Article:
‘CU Summer’ Initiative to return June 1

Vicky Smith
Managing Editor

Returning this summer is an initiative called “CU Summer,” which provides financial assistance to 2016 high school graduates who took concurrent classes during their senior year.

According to cameron.edu, the financial assistance is in the form of a tuition waiver for up to three credit hours during the summer 2016 semester, which begins on June 1. The student is still responsible for fees and the cost of books.

Vice President for Enrollment Management and Student Success Jon Horinek said concurrent enrollment is a program sponsored by the state that enables high school juniors and seniors to earn college credits.

“There are a lot of students who leave high school with 15-18 hours,” Horinek said. “Some students even leave already classified as a junior.”

Horinek said the state stops reimbursing the university for concurrent enrollment after students graduate. With “CU Summer,” the university has extended that tuition waiver for three credit hours.

“Seniors of the class of 2016 can continue the momentum that they’ve already built up and take a class with us over the summer – tuition free,” he said.

According to Horinek, “CU Summer” is a pilot program in its second year, and one of its goals is to increase enrollment at Cameron.

“Essentially, it’s an incentive to try to get some of our students who are concurrently enrolled to take an additional class during the summer break, and hopefully stay with Cameron,” he said. “About 30 percent of our concurrently enrolled students continue on with us in the fall and stay with Cameron.”

According to Horinek, the initiative reduces the amount of funds a student pays for the summer semester by about 70 percent, and the student is not obligated to stay at Cameron in the fall.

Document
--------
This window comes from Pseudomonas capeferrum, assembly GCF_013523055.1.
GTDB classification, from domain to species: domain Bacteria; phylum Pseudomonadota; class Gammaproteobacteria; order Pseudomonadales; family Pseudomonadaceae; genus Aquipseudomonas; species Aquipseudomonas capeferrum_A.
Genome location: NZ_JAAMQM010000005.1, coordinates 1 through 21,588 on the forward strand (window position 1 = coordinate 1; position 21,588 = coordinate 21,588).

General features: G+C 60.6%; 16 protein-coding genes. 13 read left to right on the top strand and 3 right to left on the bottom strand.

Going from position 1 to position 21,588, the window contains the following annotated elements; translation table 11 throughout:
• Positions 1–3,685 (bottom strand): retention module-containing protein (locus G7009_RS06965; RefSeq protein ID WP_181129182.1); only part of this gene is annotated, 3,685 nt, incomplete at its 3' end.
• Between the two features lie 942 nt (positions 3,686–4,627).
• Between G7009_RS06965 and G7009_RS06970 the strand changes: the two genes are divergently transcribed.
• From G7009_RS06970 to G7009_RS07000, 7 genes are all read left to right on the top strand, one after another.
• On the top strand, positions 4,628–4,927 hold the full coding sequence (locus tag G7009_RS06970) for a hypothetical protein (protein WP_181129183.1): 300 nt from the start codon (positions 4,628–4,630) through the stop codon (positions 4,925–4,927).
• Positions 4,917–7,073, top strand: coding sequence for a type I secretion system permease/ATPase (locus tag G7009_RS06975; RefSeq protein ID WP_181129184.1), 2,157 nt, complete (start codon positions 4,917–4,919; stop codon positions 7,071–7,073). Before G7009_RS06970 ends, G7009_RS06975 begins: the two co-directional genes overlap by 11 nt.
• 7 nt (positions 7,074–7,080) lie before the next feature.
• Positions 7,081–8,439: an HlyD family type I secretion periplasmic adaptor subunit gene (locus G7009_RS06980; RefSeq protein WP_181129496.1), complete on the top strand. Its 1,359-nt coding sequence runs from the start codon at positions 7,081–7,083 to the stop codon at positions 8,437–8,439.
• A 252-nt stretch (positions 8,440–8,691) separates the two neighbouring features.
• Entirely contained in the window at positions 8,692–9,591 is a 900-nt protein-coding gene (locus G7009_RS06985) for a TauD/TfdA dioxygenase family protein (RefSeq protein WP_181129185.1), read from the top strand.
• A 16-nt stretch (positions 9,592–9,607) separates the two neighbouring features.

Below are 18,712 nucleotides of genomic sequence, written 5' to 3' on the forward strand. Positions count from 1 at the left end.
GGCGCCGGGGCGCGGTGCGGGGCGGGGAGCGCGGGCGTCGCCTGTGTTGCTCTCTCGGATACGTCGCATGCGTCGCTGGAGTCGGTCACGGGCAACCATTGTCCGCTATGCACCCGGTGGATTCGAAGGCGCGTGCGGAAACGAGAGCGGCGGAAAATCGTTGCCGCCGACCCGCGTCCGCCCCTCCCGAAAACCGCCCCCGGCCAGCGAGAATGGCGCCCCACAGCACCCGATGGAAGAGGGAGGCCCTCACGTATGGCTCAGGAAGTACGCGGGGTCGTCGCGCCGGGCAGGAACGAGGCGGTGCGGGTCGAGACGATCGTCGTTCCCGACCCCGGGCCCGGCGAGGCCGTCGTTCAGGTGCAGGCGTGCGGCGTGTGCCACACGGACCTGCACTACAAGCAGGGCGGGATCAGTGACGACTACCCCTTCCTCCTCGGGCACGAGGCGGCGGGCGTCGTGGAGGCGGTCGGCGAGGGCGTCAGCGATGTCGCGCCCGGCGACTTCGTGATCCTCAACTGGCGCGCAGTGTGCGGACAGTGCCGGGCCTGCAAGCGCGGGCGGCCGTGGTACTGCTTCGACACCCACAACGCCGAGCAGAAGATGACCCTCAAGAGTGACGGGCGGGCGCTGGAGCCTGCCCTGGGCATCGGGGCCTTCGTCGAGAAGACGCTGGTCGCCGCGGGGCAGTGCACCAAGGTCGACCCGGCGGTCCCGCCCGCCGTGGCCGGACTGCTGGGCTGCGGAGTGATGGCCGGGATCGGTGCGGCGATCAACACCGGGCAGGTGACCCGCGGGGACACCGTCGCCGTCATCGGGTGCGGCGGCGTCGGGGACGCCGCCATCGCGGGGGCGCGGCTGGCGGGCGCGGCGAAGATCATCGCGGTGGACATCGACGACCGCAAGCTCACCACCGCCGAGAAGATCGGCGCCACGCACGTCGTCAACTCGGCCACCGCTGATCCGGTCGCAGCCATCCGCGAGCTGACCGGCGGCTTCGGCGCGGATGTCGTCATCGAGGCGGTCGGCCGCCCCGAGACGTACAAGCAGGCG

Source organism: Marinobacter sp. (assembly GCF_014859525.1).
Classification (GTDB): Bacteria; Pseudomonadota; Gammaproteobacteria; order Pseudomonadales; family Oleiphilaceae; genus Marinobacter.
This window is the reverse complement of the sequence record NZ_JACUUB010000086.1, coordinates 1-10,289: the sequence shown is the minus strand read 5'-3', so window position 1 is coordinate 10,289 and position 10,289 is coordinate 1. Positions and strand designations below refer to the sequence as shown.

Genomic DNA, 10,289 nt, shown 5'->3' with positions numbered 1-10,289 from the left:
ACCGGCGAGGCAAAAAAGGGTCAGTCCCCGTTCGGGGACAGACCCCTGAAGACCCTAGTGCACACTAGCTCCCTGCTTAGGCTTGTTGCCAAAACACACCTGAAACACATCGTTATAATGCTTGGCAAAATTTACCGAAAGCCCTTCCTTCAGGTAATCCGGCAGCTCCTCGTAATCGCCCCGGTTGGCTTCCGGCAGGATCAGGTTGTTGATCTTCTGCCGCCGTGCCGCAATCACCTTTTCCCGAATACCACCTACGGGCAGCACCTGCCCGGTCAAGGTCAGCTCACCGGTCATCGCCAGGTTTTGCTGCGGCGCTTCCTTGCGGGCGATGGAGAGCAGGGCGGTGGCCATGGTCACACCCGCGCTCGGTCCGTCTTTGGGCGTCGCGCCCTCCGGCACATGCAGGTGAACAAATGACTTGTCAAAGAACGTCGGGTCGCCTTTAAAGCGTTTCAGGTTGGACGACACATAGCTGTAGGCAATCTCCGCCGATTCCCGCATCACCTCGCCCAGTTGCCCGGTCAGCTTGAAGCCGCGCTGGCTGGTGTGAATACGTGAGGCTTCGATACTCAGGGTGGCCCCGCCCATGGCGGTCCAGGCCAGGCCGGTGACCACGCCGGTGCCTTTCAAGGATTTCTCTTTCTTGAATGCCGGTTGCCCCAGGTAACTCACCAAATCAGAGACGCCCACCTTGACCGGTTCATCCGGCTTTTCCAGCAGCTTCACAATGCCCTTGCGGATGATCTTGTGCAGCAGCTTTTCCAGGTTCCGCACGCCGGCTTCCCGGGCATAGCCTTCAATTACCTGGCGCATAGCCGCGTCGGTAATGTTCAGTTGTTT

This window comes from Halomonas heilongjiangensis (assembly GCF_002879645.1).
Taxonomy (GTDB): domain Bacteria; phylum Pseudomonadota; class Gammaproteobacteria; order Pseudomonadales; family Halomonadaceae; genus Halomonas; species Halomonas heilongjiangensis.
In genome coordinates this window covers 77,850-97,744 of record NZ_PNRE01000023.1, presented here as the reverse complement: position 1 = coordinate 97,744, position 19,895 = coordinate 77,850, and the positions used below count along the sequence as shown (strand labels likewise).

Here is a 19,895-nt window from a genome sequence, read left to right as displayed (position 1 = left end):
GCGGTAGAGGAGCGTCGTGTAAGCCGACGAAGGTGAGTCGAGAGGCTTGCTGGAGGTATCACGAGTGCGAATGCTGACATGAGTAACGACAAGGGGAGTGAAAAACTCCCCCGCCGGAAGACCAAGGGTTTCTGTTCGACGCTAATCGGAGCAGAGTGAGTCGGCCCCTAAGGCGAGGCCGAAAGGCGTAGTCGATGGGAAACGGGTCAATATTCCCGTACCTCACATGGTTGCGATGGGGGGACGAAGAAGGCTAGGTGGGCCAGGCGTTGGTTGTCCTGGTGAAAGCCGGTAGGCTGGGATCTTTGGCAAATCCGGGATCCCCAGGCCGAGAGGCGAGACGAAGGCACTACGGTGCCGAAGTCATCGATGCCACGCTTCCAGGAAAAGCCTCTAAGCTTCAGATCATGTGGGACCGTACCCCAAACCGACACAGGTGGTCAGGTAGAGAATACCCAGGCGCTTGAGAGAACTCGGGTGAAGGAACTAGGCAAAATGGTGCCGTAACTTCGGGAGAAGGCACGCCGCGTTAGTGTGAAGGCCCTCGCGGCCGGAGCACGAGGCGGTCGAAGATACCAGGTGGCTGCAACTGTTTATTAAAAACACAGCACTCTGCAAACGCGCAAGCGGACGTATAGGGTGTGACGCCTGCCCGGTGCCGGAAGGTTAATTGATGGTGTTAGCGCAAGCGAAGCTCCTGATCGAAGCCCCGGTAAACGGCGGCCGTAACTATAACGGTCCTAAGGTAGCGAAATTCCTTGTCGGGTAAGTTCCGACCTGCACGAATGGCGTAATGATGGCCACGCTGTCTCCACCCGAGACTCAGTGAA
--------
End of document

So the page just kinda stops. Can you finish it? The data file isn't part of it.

“We’re providing excellent classes that are transferrable to other institutions that are relevant for students,” he said. “We find that those students are likely to come back to us and take another class in the summer when they come back from their other school they attend, so it’s really a win-win.”

The deadline for students to enroll in summer classes is May 1, and the students may choose whether to take classes at the Lawton or Duncan campus.

Horinek said the enrollment process for high school graduates is simple.

“They call, make an appointment, come in, and we’ll get the enrollment taken care of,” he said, “and we apply the waiver once the student has stayed in class past the census date.”

Cameron College Counselor Ileana Robles said when she was a high school senior, she concurrently enrolled at the university.

“You get your foot in the door without being complete thrown into college at the first time,” Robles said. “You’re still living at home.

“But you’re getting that experience in taking college classes and getting to know your professors and being a little more independent.”

Robles said one of the benefits of coming to Cameron as a high school senior was the comforting size of the university.

“Our student to teacher ratio is 19 to 1,” she said, “so most of my class sizes were really small, and I was able to develop really great relationships with most of my professors and am still in contact with many of them.”

Robles graduated from Cameron last year, and now she has the opportunity to talk to prospective students as part of her position as a college counselor.

“I just tell them about my experience at Cameron – how much I enjoyed it and loved being a student here,” she said. “I would say that’s what current students should do as well. Just tell people what their experience at Cameron is.

“That’s the best way to get people to see how great Cameron is.”

Robles and the other college counselors reach out to prospective students in a variety of ways.

“We go to schools; we visit with them,” she said. “We also go to different fairs, and then we have high schools come for visits. They take campus tours, they sometimes get to eat lunch on campus.

“We also send out phone calls and emails and letters to students who’ve expressed interest in Cameron.”

Robles believes it is important to continue to recruit high school students to choose Cameron as their home after graduation.

“We want people to have a good college education,” she said. “It’s good for Cameron, but not just Cameron – the community as a whole.”

High school seniors who are interested in “CU Summer” should contact Prospective Student Services at 580-581-2987.


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